The World Championship is my second re-scoring project. I recently asked a few folks if they knew of any good movies that suffered from certain cues that didn’t really fit the scene as well as they could have. I was immediately presented with a suggestion from multiple movie buffs: A Knight’s Tale. Amusingly, this was another film scored by Carter Burwell, whom I have nothing against and who has written some fine scores over the years.
So naturally, I bought the DVD and watched it through a couple of times. It was immediately apparent to me why they recommended this movie, because there are several scenes that aren’t scored and are instead set to pop music. Considering how this is a (very compelling) story set in the middle ages about a Knight with humble origins, I was perplexed at this creative decision. While the lighthearted comedy aspect of this film was certainly not lost on me (nor the obvious decision of the director to make the movie appeal to modern movie-goers who may not have a love for Medieval history), the fact remained that the inclusion of this music was, at every point, jarring and totally took me out of the moment. It destroyed any hope the movie had of presenting an authentic medieval atmosphere, which is something a movie set in medieval times really should have regardless of target audience. The goal wasn’t to totally ignore the period, right? Just to provide a modern twist, no? What was even more puzzling was that these songs were, in every case, around two decades out of date, seemingly clashing with the director’s attempt to appear “current.”
At any rate, I was on board with attempting a re-score…but I was unsure as to what scene I was going to score and indeed how I would score it. After all, there is an original score in this movie that is actually pretty good when it’s given a chance to spread its wings. But I eventually settled on this parade, because I had yet to try my hand at an epic brass fanfare/march. Also, when I watched this scene again (allowing my mind to grasp at possibilities), I instantly started pasting this wonderful track over the scene in my head:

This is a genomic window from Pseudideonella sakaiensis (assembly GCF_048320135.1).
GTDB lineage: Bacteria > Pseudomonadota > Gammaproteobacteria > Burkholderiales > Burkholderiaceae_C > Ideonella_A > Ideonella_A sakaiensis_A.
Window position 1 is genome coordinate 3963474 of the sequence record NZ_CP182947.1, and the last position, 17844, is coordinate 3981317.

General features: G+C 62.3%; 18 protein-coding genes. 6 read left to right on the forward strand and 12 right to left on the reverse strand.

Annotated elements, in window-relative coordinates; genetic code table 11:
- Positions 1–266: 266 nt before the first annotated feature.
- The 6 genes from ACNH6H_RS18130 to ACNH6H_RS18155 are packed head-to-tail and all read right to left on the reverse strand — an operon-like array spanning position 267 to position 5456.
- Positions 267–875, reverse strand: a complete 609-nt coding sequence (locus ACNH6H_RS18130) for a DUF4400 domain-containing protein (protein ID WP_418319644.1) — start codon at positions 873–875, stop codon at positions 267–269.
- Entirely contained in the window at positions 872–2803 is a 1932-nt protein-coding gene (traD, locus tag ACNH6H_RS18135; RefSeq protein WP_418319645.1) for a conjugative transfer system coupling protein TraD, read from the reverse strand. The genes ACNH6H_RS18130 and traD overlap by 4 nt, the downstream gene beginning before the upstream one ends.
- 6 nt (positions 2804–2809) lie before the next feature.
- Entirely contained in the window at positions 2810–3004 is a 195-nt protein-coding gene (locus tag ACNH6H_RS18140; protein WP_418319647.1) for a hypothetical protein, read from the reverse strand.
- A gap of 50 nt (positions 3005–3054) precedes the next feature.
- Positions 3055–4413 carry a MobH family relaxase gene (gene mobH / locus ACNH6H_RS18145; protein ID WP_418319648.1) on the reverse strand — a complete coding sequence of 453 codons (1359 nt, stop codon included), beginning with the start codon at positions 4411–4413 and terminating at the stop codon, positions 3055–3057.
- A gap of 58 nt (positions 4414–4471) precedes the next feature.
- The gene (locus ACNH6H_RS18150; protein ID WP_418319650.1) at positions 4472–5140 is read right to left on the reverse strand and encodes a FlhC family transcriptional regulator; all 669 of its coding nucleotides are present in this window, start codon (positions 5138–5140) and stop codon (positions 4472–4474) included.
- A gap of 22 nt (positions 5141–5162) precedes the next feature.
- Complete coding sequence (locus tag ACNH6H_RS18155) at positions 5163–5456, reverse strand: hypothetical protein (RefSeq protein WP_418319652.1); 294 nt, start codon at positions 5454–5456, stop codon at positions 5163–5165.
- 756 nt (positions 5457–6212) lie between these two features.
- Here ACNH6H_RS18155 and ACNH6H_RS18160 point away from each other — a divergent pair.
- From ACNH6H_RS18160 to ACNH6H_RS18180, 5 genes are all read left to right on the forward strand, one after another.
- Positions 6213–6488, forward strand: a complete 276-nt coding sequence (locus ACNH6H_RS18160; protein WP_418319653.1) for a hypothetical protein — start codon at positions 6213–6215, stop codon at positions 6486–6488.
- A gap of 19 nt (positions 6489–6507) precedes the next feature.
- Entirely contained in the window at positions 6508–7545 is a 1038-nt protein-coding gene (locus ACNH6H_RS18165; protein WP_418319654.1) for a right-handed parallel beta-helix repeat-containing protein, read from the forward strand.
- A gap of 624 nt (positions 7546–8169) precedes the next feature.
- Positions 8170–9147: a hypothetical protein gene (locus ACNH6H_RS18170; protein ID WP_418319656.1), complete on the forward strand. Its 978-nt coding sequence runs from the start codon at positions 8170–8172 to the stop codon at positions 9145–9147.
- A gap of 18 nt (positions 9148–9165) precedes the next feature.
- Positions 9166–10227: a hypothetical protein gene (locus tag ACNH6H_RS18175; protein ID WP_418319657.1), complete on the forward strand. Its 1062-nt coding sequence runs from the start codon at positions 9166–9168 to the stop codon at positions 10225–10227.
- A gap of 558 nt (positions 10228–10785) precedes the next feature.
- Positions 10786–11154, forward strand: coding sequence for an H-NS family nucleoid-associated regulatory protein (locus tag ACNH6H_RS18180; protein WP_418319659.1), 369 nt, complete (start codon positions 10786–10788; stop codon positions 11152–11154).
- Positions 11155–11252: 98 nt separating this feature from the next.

If you haven’t seen the Star Wars prequel trilogy, this is the cue that accompanies the Flag Parade at the podrace (a sporting event). The similarities know no bounds!
But of course, this was just a jumping off point, as I had some other ideas about how this cue would be constructed. For starters, there were already a couple of interesting musical ideas in the original score. So I took from both of these and built my cue with the underpinnings of these ideas. It is my hope that this approach made the cue more thematically and musically “seamless” in its presentation (that is, made it seem like it was written by the same guy for the same movie).
I backed off from the pomp when the main character sees the kid, because that’s a very internal, personal thing that is happening and has nothing to do with the jubilation around him. I started with strings only, then backed off further with a nice flute duet.
Another hit point I really enjoyed scoring was “the Girls,” when the main character looks up and sees several fair maidens trying to get his attention as he rides by. Initially, I was writing things that struck me as too cute or too silly, so I added a layer of elegance by giving the melody to the violas, cellos and clarinets among the frills in the high woodwinds and glockenspiel. Now it’s probably my favorite part (except for the horn chorale immediately leading up to it, where the whole thing modulates).
Of course, the influence of John Williams’ Flag Parade shouldn’t be lost on anyone. Some of the orchestration was heavily borrowed from that cue. See if you can spot those moments for yourself. I did learn a lot about orchestrating a huge fanfare…some of it isn’t perfect, but now I know what to avoid next time.
One last cool thing about this project was that it marked the first time I ever conducted an ensemble to a picture. I can honestly say that the experience was challenging. It’s a lot to keep track of! I ended up having to make a few tweaks after the mastering to make some of the tempos work out the way I wanted them to.
In spite of the necessity of the aforementioned tweaks, it turned out very well and it’s an experience I’ll never forget! Thanks once again go to the Arapahoe Philharmonic for letting me take up valuable rehearsal time during Thanksgiving week to record my pieces!
EDIT: This was one of the pieces that got me into SMPTV for the 2014-2015 year! Thanks again, Arapahoe Philharmonic!